Fox’s twisty-turny, mystery series Alcatraz arrived on the scene with a great deal of fanfare and a big enough audience. But as the weeks went on, the show slid downhill in the ratings, hitting an all-time low for the finale.
While it’s true that cult shows like these often need time to find their audience, the format doesn’t allow for that. Yes, there were weekly stories that wrapped up in an hour, but the over-reaching arc was too hard to follow if you didn’t dutifully watch every episode in the right order.
The whole series was based on the notion that on the day Alcatraz closed its doors in 1963, 300 inmates and the guards disappeared. Now, the inmates are reappearing and in spite of the time difference, they’re each back to their old ways, robbing, kidnapping and murdering as if nothing had changed.
Every episode of Alcatraz combines flashback footage from the 1960’s with present day events. The continual time shift is hard enough to follow, but add in the fact that some characters have aged and others haven’t, it’s even harder to keep track of who did what to whom and when.
Still, Lost and Fringe managed to keep going with complex plots but Alcatraz failed. Perhaps it was because the storytelling simply wasn’t strong enough. After the first few weeks, every episode stated to feel the same and the characters were allowed to do things that made no sense.
Whatever the reason, producers didn’t see it and in the end they drove Alcatraz right up to the edge — and left it there.
The much-anticipated season finale left viewers with more questions than answers and a dim possibility of ever finding out the truth. The show’s executive producer told TV Guide;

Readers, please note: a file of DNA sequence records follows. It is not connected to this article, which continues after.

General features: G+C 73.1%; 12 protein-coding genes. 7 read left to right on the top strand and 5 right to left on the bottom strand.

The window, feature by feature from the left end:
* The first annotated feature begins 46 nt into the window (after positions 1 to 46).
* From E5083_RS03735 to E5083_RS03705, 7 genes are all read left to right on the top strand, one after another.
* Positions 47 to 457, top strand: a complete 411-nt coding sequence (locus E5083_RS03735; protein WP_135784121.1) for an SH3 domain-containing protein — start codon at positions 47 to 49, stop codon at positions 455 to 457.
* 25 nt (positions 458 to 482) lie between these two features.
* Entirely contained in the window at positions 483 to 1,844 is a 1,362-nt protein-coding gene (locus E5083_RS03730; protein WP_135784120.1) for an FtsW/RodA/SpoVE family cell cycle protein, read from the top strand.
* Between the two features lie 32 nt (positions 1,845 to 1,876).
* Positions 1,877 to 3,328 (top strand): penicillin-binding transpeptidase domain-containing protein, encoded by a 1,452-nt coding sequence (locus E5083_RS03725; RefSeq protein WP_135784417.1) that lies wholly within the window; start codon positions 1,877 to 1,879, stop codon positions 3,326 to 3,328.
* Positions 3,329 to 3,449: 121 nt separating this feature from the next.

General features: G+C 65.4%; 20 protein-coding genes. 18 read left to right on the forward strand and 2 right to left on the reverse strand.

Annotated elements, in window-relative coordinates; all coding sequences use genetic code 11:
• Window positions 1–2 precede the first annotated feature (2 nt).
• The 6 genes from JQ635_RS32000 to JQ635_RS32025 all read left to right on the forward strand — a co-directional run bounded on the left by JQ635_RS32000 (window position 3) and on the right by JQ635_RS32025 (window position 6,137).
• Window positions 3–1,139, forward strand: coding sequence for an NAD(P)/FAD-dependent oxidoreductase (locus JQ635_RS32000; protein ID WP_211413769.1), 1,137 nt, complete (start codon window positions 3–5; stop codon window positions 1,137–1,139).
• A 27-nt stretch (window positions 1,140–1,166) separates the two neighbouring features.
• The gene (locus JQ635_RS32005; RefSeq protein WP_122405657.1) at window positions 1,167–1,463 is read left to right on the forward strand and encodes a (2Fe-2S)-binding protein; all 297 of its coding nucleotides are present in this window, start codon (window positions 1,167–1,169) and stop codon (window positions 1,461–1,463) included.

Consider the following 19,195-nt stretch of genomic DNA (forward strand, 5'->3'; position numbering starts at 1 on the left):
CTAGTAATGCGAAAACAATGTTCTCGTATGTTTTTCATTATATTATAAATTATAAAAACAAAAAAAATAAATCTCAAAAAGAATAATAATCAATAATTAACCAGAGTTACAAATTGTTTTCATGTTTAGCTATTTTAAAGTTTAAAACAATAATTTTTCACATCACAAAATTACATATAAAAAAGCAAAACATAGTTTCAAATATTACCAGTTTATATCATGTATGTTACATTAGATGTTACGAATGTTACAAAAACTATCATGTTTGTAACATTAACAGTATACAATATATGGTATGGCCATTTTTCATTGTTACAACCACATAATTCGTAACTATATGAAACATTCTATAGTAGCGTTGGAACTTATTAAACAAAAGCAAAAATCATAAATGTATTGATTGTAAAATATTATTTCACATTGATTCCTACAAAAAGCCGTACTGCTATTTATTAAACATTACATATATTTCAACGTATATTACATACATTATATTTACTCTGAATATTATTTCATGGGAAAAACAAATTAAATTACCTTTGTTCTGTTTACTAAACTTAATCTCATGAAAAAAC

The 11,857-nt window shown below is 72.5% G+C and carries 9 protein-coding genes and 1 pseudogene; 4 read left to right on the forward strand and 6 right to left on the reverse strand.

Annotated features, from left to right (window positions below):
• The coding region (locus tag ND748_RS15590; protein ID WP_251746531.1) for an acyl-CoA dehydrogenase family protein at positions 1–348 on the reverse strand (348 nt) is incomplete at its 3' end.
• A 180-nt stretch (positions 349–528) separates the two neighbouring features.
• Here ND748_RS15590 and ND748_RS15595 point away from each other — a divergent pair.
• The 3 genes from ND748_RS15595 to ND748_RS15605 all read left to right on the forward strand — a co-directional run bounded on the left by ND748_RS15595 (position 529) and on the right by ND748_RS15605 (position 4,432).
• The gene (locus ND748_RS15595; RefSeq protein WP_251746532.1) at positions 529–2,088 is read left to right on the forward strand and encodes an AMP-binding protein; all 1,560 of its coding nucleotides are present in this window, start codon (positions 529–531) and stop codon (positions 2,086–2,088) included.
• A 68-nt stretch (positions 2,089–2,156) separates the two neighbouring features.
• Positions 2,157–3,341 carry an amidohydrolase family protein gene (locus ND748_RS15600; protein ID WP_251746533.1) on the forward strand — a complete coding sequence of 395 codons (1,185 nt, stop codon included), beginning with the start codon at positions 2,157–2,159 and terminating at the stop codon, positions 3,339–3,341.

We haven’t planned on anything yet, but we’ll deal with that when the time comes. In one way, we feel like the first 13 [episodes] were a marvelous short story and ended where we wanted it to end with tons of questions, but [also] a lot of answers to things that had been bugging people. So, we wrapped some things up, but we deal with others. We play out the Tommy/Rebecca to its natural and tragic conclusion. But if we don’t get picked up, yeah, we’ll have to figure out some other way. Online short stories maybe.
The odds of them getting a pick-up now? About the same as escaping from Alcatraz.
So here’s a call out to all the Alcatraz fans. You’ve shouted your anger on Twitter. You’ve made your feelings known on Facebook. Now it’s time for an all-out Save Our Show campaign.
Everyone who wants to save Alcatraz should send an old key to Fox. Or perhaps you could create an online comic book about what happens to a network exec who doesn’t renew the show?
Get organized and get creative, because like the prisoners on the rock, your time is running out.